Posts Tagged ‘EU’

CONSULTANCY VACANCY – Final evaluation of the EU Human Rights Defenders mechanism

July 25, 2019

 

announced on 23 July 2019 that it is looking for a consultancy team to conduct an external evaluation at the end of the first phase of the Project. This evaluation should focus on documenting the impact that the EU Human Rights Defenders mechanism has had on the situation of human rights defenders during 37 months of implementation and whether the Consortium has delivered in accordance with the Project proposal and main objective of the Project. The evaluation should focus in particular on the direct support to human rights defenders under components and should compare this with other programmes and the broader EU support to HRDs. It should also provide recommendations to improve the relevance and effectiveness of the EU Human Rights Defenders mechanism in its follow-up phase of implementation. See also: https://humanrightsdefenders.blog/2019/05/28/the-eu-human-rights-defenders-mechanism-a-short-overview/

The evaluation should concentrate as far as possible on the EU Human Rights Defenders mechanism in its entirety. It is not the intention to evaluate the performance of the individual ProtectDefenders.eu Partners, although comparisons of practices can be used when relevant in order to draw lessons learned and contribute to improve overall performance.

The terms of reference of this assignment are available here.

Applicants are requested to send their submissions to recruit@protectdefenders.eu, with the subject “Evaluation consultantby 16 August 2019.

InSPIREurope: new EU-Funded Initiative to Support Researchers at Risk to be launched in September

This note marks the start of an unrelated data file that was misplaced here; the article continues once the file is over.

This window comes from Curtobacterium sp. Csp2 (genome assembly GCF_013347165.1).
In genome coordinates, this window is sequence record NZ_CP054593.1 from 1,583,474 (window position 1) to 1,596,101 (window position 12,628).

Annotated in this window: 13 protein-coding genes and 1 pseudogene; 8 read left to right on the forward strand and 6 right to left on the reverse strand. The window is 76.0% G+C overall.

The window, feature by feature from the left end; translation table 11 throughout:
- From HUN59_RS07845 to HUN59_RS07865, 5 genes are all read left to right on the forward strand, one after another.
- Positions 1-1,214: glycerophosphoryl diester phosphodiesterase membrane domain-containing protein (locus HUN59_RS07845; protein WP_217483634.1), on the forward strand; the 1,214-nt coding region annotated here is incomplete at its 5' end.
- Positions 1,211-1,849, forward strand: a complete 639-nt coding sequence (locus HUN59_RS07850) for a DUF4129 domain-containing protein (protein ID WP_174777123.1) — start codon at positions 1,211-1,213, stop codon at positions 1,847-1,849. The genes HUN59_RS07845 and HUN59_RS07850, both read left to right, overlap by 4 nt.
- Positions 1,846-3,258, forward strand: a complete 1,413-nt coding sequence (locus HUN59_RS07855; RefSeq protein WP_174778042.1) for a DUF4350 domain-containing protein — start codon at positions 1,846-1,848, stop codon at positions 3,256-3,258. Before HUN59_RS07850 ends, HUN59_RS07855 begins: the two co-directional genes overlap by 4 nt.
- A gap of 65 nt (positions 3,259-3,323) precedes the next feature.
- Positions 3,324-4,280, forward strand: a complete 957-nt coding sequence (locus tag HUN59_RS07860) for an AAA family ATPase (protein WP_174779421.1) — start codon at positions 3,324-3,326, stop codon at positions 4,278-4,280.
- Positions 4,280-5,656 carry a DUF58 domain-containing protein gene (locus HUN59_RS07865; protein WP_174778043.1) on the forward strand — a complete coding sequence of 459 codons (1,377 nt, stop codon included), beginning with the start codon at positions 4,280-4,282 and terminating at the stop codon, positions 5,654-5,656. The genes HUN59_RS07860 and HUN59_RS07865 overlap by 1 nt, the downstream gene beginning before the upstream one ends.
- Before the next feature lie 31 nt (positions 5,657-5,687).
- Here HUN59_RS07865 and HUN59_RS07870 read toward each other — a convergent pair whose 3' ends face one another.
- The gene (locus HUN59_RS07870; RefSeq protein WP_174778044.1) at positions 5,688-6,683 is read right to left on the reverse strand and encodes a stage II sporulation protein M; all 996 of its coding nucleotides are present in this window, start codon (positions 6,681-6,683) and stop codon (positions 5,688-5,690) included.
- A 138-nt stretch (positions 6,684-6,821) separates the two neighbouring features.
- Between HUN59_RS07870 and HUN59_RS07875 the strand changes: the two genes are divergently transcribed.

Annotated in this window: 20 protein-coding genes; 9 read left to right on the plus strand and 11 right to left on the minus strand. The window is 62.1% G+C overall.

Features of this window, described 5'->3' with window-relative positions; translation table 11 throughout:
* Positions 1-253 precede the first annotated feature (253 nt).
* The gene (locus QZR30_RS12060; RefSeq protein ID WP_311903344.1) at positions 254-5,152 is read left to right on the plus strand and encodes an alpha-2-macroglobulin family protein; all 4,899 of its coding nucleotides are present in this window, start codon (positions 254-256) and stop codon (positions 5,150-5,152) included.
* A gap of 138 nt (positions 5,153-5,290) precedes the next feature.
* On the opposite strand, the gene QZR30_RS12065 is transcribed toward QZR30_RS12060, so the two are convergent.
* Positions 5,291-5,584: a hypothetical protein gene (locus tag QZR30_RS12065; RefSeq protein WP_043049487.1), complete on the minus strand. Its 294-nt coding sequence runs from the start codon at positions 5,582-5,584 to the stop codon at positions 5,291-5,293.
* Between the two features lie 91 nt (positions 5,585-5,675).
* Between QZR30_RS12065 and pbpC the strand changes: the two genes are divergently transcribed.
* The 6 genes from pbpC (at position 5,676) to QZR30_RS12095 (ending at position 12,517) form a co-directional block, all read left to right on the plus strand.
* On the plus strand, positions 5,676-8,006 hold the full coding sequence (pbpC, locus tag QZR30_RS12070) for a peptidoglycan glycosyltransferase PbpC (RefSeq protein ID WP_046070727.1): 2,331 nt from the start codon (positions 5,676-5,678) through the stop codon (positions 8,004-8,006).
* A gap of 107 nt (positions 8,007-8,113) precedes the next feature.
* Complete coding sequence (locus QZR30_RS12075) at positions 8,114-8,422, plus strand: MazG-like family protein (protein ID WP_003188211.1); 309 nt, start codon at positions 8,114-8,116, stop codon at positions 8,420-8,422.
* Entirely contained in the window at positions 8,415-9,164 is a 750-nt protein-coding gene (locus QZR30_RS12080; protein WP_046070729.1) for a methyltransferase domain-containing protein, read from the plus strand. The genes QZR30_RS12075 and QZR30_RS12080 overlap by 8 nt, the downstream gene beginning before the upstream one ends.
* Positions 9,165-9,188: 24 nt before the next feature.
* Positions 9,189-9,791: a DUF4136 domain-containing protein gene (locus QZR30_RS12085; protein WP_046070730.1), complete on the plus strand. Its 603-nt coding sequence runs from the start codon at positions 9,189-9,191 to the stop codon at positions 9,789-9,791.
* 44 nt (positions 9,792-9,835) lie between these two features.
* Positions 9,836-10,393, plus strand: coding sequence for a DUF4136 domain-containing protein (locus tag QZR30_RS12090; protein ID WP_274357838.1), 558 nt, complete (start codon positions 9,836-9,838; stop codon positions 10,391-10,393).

July 11, 2019

Ten European partner organizations announce an ambitious new initiative to be launched this September to support researchers at risk. The initiative – InSPIREurope – is a ten-partner project funded under the European Commission’s Marie Skłodowska-Curie Actions and coordinated by Scholars at Risk Europe at Maynooth University, Ireland.

InSPIREurope will forge a coordinated, cross-sectoral, Europe-wide alliance for researchers at risk. InSPIREurope project partners include: Scholars at Risk Europe, hosted at Maynooth University, Ireland (Project Coordinator) • Alexander von Humboldt-Stiftung, Germany • European University Association • Jagiellonian University, Poland • University of Oslo, Norway • University of Gothenburg, Sweden • PAUSE program, hosted by the Collège de France • Stichting voor Vluchteling-Studenten UAF, Netherlands • Aristotle University of Thessaloniki, Greece • Scholz CTC GmbH, Germany.

InSPIREurope begins from the view that excellence in research depends upon open scientific debate, and is driven by a multiplicity of ideas, cultures, people, and perspectives. When researchers are at risk and excluded from participating in the global research circuit, whether due to discrimination, persecution, suffering, or violence, not only are individual lives and careers at risk; the quality, the very future of research is also at stake. With record numbers of researchers at risk reaching out, there is no one country, government, NGO, or enterprise that can meet the scope of the challenge alone; an ambitious and concerted approach is required. Toward this goal, and in recognition of a shared commitment to excellence in research and to the principles of freedom of inquiry and academic freedom that are essential pre-conditions for world-class research, the InSPIREurope project will facilitate transnational cooperation between European and national initiatives and programs in support of researchers at risk. Further information, including project webpages, will be available when the project begins in September.